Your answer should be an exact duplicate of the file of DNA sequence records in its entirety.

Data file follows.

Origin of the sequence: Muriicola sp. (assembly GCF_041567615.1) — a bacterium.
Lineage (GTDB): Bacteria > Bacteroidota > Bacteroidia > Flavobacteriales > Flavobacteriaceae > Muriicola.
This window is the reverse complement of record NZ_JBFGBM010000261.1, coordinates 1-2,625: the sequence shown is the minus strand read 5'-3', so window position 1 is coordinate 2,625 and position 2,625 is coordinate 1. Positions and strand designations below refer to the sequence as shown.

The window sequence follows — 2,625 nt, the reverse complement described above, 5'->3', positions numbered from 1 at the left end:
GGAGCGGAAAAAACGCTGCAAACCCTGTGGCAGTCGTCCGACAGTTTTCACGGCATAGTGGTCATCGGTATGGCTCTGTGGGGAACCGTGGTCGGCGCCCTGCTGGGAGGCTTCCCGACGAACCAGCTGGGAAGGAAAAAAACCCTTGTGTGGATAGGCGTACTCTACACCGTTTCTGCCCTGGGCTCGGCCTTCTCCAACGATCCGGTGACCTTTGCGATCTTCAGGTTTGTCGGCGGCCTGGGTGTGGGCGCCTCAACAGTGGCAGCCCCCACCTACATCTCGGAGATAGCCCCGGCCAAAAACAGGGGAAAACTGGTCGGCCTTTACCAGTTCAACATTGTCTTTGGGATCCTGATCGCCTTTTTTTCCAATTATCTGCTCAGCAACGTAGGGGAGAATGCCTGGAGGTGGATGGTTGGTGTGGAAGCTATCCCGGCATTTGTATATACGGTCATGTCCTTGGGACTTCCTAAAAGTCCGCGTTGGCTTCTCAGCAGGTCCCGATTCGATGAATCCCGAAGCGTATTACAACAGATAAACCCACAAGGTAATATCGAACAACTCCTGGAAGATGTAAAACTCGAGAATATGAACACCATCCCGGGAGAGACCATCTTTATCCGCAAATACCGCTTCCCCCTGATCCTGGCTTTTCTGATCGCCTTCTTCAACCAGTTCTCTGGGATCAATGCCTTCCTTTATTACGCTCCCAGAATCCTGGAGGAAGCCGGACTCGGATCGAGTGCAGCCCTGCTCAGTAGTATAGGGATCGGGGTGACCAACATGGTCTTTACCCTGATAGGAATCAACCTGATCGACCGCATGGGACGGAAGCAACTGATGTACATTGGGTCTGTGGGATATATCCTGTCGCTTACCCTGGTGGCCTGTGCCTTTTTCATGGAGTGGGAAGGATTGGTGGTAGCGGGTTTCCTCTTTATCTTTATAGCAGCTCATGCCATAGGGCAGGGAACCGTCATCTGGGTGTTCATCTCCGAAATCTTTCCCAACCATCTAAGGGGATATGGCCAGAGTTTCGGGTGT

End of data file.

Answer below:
Origin of the sequence: Muriicola sp. (assembly GCF_041567615.1) — a bacterium.
Lineage (GTDB): Bacteria > Bacteroidota > Bacteroidia > Flavobacteriales > Flavobacteriaceae > Muriicola.
This window is the reverse complement of record NZ_JBFGBM010000261.1, coordinates 1-2,625: the sequence shown is the minus strand read 5'-3', so window position 1 is coordinate 2,625 and position 2,625 is coordinate 1. Positions and strand designations below refer to the sequence as shown.

The window sequence follows — 2,625 nt, the reverse complement described above, 5'->3', positions numbered from 1 at the left end:
GGAGCGGAAAAAACGCTGCAAACCCTGTGGCAGTCGTCCGACAGTTTTCACGGCATAGTGGTCATCGGTATGGCTCTGTGGGGAACCGTGGTCGGCGCCCTGCTGGGAGGCTTCCCGACGAACCAGCTGGGAAGGAAAAAAACCCTTGTGTGGATAGGCGTACTCTACACCGTTTCTGCCCTGGGCTCGGCCTTCTCCAACGATCCGGTGACCTTTGCGATCTTCAGGTTTGTCGGCGGCCTGGGTGTGGGCGCCTCAACAGTGGCAGCCCCCACCTACATCTCGGAGATAGCCCCGGCCAAAAACAGGGGAAAACTGGTCGGCCTTTACCAGTTCAACATTGTCTTTGGGATCCTGATCGCCTTTTTTTCCAATTATCTGCTCAGCAACGTAGGGGAGAATGCCTGGAGGTGGATGGTTGGTGTGGAAGCTATCCCGGCATTTGTATATACGGTCATGTCCTTGGGACTTCCTAAAAGTCCGCGTTGGCTTCTCAGCAGGTCCCGATTCGATGAATCCCGAAGCGTATTACAACAGATAAACCCACAAGGTAATATCGAACAACTCCTGGAAGATGTAAAACTCGAGAATATGAACACCATCCCGGGAGAGACCATCTTTATCCGCAAATACCGCTTCCCCCTGATCCTGGCTTTTCTGATCGCCTTCTTCAACCAGTTCTCTGGGATCAATGCCTTCCTTTATTACGCTCCCAGAATCCTGGAGGAAGCCGGACTCGGATCGAGTGCAGCCCTGCTCAGTAGTATAGGGATCGGGGTGACCAACATGGTCTTTACCCTGATAGGAATCAACCTGATCGACCGCATGGGACGGAAGCAACTGATGTACATTGGGTCTGTGGGATATATCCTGTCGCTTACCCTGGTGGCCTGTGCCTTTTTCATGGAGTGGGAAGGATTGGTGGTAGCGGGTTTCCTCTTTATCTTTATAGCAGCTCATGCCATAGGGCAGGGAACCGTCATCTGGGTGTTCATCTCCGAAATCTTTCCCAACCATCTAAGGGGATATGGCCAGAGTTTCGGGTGT